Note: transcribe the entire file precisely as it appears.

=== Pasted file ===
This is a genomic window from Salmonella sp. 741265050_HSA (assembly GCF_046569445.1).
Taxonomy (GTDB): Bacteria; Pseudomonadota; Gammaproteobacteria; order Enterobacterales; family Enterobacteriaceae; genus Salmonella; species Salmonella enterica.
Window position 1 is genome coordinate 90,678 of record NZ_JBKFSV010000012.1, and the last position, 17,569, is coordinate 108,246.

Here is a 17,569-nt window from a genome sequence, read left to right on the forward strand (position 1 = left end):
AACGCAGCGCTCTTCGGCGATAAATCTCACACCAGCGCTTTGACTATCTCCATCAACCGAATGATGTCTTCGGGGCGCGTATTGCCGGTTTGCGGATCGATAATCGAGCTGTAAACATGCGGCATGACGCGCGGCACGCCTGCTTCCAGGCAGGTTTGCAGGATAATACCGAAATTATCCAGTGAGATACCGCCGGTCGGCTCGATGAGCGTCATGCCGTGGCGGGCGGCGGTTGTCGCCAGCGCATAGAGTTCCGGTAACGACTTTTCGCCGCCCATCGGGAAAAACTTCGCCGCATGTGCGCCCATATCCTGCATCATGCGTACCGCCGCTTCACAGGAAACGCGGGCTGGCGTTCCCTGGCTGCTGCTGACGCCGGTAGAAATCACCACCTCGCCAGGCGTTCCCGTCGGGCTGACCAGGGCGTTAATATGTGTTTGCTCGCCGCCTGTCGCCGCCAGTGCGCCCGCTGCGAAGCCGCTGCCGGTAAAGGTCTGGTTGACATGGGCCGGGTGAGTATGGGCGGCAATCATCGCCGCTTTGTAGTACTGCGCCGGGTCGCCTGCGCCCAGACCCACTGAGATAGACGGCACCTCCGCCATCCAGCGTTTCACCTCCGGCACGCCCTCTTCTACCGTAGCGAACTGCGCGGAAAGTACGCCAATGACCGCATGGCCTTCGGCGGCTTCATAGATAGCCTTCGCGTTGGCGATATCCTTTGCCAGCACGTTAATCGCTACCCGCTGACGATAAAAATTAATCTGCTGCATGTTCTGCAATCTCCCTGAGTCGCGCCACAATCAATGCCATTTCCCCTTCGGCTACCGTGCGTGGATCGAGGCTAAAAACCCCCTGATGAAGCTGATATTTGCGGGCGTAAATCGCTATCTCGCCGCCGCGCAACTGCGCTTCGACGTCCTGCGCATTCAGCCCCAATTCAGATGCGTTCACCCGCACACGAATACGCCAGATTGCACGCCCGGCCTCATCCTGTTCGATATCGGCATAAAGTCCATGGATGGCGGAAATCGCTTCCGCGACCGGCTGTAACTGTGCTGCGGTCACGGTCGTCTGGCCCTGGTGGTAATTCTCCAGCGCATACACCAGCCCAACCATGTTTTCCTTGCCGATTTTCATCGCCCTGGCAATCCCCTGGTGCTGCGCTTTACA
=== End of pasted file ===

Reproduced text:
This is a genomic window from Salmonella sp. 741265050_HSA (assembly GCF_046569445.1).
Taxonomy (GTDB): Bacteria; Pseudomonadota; Gammaproteobacteria; order Enterobacterales; family Enterobacteriaceae; genus Salmonella; species Salmonella enterica.
Window position 1 is genome coordinate 90,678 of record NZ_JBKFSV010000012.1, and the last position, 17,569, is coordinate 108,246.

Here is a 17,569-nt window from a genome sequence, read left to right on the forward strand (position 1 = left end):
AACGCAGCGCTCTTCGGCGATAAATCTCACACCAGCGCTTTGACTATCTCCATCAACCGAATGATGTCTTCGGGGCGCGTATTGCCGGTTTGCGGATCGATAATCGAGCTGTAAACATGCGGCATGACGCGCGGCACGCCTGCTTCCAGGCAGGTTTGCAGGATAATACCGAAATTATCCAGTGAGATACCGCCGGTCGGCTCGATGAGCGTCATGCCGTGGCGGGCGGCGGTTGTCGCCAGCGCATAGAGTTCCGGTAACGACTTTTCGCCGCCCATCGGGAAAAACTTCGCCGCATGTGCGCCCATATCCTGCATCATGCGTACCGCCGCTTCACAGGAAACGCGGGCTGGCGTTCCCTGGCTGCTGCTGACGCCGGTAGAAATCACCACCTCGCCAGGCGTTCCCGTCGGGCTGACCAGGGCGTTAATATGTGTTTGCTCGCCGCCTGTCGCCGCCAGTGCGCCCGCTGCGAAGCCGCTGCCGGTAAAGGTCTGGTTGACATGGGCCGGGTGAGTATGGGCGGCAATCATCGCCGCTTTGTAGTACTGCGCCGGGTCGCCTGCGCCCAGACCCACTGAGATAGACGGCACCTCCGCCATCCAGCGTTTCACCTCCGGCACGCCCTCTTCTACCGTAGCGAACTGCGCGGAAAGTACGCCAATGACCGCATGGCCTTCGGCGGCTTCATAGATAGCCTTCGCGTTGGCGATATCCTTTGCCAGCACGTTAATCGCTACCCGCTGACGATAAAAATTAATCTGCTGCATGTTCTGCAATCTCCCTGAGTCGCGCCACAATCAATGCCATTTCCCCTTCGGCTACCGTGCGTGGATCGAGGCTAAAAACCCCCTGATGAAGCTGATATTTGCGGGCGTAAATCGCTATCTCGCCGCCGCGCAACTGCGCTTCGACGTCCTGCGCATTCAGCCCCAATTCAGATGCGTTCACCCGCACACGAATACGCCAGATTGCACGCCCGGCCTCATCCTGTTCGATATCGGCATAAAGTCCATGGATGGCGGAAATCGCTTCCGCGACCGGCTGTAACTGTGCTGCGGTCACGGTCGTCTGGCCCTGGTGGTAATTCTCCAGCGCATACACCAGCCCAACCATGTTTTCCTTGCCGATTTTCATCGCCCTGGCAATCCCCTGGTGCTGCGCTTTACA